Front-end engineering and design (FEED) studies address areas of floating offshore wind farm system design and develop the concept of the floating offshore wind farm in advance of procurement, contracting and construction.
What it costs
About £4 million for a 450 MW floating offshore wind farm.
Who supplies them
Arup, DNV, Gavin & Doherty Geosolutions, Kent, Mott MacDonald, ODE, OWC, Ramboll, Wood and Worley.
Earlier on in the process, concept and pre-FEED studies are used to develop an outline concept of the project for the purposes for defining the consent envelope and to inform environmental surveys.
The FEED study is continually refined through the development process and is ultimately used to inform substantial engineering and procurement decisions.
Key parameters such as turbine size, substructure type, mooring system design, wind farm layout, substation design, electrical system, and grid connection are considered in order to minimise project LCOE. Some projects consider integrating floating offshore wind turbines with co-located batteries, green hydrogen generation or the powering of oil and gas production facilities.
FEED studies also include the planning of onshore and offshore operations, port and vessel strategies, determining contracting methodologies and the development of key risk management and health and safety procedures.
The FEED study seeks to understand the total wind farm system in an integrated way and to consider the impact of engineering decisions on the LCOE, and to ensure that engineering decisions take full cognisance of environmental and consenting risks and impacts.
The FEED study is a multi-disciplinary process that requires extensive communication and coordination, often across multiple teams and organisations.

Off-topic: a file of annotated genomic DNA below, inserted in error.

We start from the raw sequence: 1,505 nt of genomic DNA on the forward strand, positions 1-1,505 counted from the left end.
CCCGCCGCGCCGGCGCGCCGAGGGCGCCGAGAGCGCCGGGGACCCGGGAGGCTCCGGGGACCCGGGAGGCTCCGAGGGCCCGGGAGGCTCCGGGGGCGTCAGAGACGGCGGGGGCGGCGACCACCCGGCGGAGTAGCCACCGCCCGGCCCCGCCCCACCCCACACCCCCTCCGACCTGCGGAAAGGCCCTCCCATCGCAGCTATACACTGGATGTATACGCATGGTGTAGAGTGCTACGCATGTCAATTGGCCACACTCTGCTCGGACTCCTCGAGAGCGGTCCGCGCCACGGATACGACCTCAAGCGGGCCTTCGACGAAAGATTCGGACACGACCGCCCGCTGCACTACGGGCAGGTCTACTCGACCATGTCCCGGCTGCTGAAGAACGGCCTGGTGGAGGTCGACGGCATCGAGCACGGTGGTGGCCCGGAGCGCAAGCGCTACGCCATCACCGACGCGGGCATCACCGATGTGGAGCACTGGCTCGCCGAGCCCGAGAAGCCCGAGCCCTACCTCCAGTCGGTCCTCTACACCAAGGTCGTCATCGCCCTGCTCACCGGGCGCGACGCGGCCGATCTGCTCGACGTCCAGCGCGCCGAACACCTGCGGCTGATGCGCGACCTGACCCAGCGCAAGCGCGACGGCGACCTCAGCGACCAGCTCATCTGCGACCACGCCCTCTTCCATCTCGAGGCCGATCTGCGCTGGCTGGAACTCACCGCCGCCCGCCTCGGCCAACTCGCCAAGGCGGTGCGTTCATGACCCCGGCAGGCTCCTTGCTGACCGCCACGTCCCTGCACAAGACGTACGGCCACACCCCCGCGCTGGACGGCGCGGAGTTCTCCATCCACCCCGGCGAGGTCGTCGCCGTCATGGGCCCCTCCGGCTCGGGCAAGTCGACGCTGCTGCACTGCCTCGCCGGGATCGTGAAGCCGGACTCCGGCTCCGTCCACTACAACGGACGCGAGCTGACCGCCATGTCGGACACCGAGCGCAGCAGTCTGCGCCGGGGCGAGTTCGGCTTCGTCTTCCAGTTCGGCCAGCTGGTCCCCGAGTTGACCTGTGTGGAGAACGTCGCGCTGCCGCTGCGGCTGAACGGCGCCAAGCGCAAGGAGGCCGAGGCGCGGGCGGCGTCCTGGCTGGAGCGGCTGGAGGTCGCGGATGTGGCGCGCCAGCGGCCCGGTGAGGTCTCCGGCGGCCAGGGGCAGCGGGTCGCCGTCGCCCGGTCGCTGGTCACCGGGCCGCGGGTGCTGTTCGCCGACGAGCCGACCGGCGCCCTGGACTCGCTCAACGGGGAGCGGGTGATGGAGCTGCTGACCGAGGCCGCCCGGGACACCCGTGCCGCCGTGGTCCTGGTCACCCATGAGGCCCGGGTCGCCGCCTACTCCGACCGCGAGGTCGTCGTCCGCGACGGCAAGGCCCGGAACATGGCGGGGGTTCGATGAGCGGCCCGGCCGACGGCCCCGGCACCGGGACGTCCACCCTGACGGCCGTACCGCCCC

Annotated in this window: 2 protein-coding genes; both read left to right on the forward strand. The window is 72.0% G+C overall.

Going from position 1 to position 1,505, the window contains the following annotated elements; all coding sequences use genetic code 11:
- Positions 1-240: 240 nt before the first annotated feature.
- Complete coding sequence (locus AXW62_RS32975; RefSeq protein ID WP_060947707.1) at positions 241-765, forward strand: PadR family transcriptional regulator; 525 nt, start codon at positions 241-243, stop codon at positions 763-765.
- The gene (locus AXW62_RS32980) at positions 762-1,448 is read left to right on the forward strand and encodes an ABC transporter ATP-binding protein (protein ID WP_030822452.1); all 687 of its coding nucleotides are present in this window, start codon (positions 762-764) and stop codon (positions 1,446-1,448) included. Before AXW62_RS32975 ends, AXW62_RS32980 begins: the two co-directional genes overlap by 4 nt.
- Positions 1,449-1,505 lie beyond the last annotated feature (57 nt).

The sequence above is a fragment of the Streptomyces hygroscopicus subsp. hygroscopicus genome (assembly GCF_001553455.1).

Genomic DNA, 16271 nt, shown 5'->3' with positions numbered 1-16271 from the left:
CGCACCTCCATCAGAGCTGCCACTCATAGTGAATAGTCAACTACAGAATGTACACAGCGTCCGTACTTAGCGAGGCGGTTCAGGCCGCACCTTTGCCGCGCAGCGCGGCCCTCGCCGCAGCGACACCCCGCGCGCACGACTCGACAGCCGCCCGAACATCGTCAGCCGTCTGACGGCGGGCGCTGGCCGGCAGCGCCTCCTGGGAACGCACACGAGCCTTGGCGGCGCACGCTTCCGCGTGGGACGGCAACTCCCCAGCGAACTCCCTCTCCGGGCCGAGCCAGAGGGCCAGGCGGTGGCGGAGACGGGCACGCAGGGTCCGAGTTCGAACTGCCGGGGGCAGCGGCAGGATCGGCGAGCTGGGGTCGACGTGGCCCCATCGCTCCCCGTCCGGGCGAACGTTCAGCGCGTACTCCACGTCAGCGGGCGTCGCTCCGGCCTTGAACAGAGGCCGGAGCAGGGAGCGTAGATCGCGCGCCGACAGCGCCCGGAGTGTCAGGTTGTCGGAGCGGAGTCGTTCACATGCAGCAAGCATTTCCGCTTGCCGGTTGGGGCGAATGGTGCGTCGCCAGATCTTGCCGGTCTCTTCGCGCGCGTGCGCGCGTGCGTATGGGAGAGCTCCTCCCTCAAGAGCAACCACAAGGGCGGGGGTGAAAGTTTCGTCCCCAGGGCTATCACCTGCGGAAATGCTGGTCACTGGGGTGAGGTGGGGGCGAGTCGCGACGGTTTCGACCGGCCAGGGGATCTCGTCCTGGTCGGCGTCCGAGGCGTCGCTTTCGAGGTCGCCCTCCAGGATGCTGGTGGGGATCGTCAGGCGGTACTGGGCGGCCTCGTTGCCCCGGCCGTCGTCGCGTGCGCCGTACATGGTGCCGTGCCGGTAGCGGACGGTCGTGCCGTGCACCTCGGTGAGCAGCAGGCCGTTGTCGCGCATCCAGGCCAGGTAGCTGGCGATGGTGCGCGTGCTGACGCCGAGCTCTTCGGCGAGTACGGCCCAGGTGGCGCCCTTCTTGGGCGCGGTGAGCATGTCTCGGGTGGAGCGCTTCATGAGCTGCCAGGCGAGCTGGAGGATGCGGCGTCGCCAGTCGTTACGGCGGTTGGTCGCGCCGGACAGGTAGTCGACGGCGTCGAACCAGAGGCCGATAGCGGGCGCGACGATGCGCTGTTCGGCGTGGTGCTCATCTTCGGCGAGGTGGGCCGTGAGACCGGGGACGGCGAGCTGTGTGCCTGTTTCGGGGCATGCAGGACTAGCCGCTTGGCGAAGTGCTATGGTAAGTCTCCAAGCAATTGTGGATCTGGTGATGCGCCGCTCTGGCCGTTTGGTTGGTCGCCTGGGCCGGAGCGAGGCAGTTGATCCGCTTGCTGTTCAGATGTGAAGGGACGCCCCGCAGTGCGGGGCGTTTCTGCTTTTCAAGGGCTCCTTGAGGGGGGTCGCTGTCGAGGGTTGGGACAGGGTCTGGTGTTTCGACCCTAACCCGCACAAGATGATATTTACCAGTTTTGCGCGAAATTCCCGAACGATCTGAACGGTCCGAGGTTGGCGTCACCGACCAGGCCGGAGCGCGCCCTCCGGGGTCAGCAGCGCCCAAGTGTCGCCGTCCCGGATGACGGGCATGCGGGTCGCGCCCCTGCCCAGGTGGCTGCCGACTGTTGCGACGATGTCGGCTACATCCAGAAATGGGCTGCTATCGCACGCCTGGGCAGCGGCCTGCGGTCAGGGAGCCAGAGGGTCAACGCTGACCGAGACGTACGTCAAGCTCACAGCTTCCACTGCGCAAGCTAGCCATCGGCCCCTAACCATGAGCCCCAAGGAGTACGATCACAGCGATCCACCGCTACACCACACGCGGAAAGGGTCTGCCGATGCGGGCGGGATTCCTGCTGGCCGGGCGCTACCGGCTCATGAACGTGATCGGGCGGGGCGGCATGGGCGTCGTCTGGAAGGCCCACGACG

Engineers normally use industry-specific standards to guide the design process for components including, but not limited to, the floating substructure. The most complete standards for floating offshore wind are IEC 61400‐3‐2 and DNV‐ST‐0119. Other standards used on current floating offshore wind projects include ABS 195/206, NKRE-GL-FOWT01 and BV NI572.
The outputs of FEED studies are used to procure and construct the floating offshore wind farm.
The move to auction-based systems such as CfD in the UK has placed a greater emphasis on FEED studies as developers require greater cost certainty earlier in the development process.
Developers of early floating offshore wind projects are likely to conduct more detailed FEED studies, and hence incur higher FEED costs, because floating offshore wind project norms have not yet been established. The detail and cost of FEED studies will decrease as developers gain more experience and designs and operational practices become more established.
Project certification is an independent process used to give confidence to parties such as the developer’s senior management, lenders or insurers, that the design, manufacture and installation of the whole project has been carried out to appropriate standards. It is not a regulatory requirement in the UK but is normally used for offshore wind projects. Certification schemes applicable to floating offshore wind include IECRE OD‐502, DNV‐SE‐0190 and DNV‐SE‐0422.